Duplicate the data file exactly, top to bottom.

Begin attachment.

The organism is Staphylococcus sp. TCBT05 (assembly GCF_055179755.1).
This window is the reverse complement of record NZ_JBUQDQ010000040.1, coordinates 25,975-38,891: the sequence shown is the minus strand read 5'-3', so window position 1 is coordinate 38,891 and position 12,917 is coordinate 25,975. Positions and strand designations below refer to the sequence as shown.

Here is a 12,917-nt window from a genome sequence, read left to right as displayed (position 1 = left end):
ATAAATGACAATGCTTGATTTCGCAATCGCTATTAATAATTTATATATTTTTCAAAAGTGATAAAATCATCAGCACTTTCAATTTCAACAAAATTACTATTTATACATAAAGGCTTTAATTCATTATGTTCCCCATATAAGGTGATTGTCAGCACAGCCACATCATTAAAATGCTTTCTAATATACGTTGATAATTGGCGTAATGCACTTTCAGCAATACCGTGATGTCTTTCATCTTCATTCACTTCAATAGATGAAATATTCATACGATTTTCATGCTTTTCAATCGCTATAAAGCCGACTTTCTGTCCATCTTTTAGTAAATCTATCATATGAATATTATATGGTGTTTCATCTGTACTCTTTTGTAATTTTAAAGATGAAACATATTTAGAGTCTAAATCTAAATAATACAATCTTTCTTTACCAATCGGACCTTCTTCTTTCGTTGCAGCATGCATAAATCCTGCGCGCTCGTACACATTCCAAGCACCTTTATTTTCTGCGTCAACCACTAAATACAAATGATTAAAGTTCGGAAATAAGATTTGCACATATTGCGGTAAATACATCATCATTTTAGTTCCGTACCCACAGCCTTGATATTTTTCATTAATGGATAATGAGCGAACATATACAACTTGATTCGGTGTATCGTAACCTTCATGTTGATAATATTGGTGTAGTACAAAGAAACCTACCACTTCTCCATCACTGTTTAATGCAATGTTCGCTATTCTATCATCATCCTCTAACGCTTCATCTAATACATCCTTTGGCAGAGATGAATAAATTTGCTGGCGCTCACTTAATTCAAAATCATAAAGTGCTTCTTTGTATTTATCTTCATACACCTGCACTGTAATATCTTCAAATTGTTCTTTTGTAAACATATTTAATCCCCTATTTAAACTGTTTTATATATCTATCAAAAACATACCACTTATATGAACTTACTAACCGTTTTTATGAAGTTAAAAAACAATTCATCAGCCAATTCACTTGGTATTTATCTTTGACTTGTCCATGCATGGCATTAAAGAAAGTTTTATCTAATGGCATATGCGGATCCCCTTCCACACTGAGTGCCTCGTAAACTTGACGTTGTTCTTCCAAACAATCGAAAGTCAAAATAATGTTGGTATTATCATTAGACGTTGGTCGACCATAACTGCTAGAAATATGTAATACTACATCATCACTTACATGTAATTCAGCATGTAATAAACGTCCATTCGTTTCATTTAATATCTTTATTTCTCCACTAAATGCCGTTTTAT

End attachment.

The organism is Staphylococcus sp. TCBT05 (assembly GCF_055179755.1).
This window is the reverse complement of record NZ_JBUQDQ010000040.1, coordinates 25,975-38,891: the sequence shown is the minus strand read 5'-3', so window position 1 is coordinate 38,891 and position 12,917 is coordinate 25,975. Positions and strand designations below refer to the sequence as shown.

Here is a 12,917-nt window from a genome sequence, read left to right as displayed (position 1 = left end):
ATAAATGACAATGCTTGATTTCGCAATCGCTATTAATAATTTATATATTTTTCAAAAGTGATAAAATCATCAGCACTTTCAATTTCAACAAAATTACTATTTATACATAAAGGCTTTAATTCATTATGTTCCCCATATAAGGTGATTGTCAGCACAGCCACATCATTAAAATGCTTTCTAATATACGTTGATAATTGGCGTAATGCACTTTCAGCAATACCGTGATGTCTTTCATCTTCATTCACTTCAATAGATGAAATATTCATACGATTTTCATGCTTTTCAATCGCTATAAAGCCGACTTTCTGTCCATCTTTTAGTAAATCTATCATATGAATATTATATGGTGTTTCATCTGTACTCTTTTGTAATTTTAAAGATGAAACATATTTAGAGTCTAAATCTAAATAATACAATCTTTCTTTACCAATCGGACCTTCTTCTTTCGTTGCAGCATGCATAAATCCTGCGCGCTCGTACACATTCCAAGCACCTTTATTTTCTGCGTCAACCACTAAATACAAATGATTAAAGTTCGGAAATAAGATTTGCACATATTGCGGTAAATACATCATCATTTTAGTTCCGTACCCACAGCCTTGATATTTTTCATTAATGGATAATGAGCGAACATATACAACTTGATTCGGTGTATCGTAACCTTCATGTTGATAATATTGGTGTAGTACAAAGAAACCTACCACTTCTCCATCACTGTTTAATGCAATGTTCGCTATTCTATCATCATCCTCTAACGCTTCATCTAATACATCCTTTGGCAGAGATGAATAAATTTGCTGGCGCTCACTTAATTCAAAATCATAAAGTGCTTCTTTGTATTTATCTTCATACACCTGCACTGTAATATCTTCAAATTGTTCTTTTGTAAACATATTTAATCCCCTATTTAAACTGTTTTATATATCTATCAAAAACATACCACTTATATGAACTTACTAACCGTTTTTATGAAGTTAAAAAACAATTCATCAGCCAATTCACTTGGTATTTATCTTTGACTTGTCCATGCATGGCATTAAAGAAAGTTTTATCTAATGGCATATGCGGATCCCCTTCCACACTGAGTGCCTCGTAAACTTGACGTTGTTCTTCCAAACAATCGAAAGTCAAAATAATGTTGGTATTATCATTAGACGTTGGTCGACCATAACTGCTAGAAATATGTAATACTACATCATCACTTACATGTAATTCAGCATGTAATAAACGTCCATTCGTTTCATTTAATATCTTTATTTCTCCACTAAATGCCGTTTTAT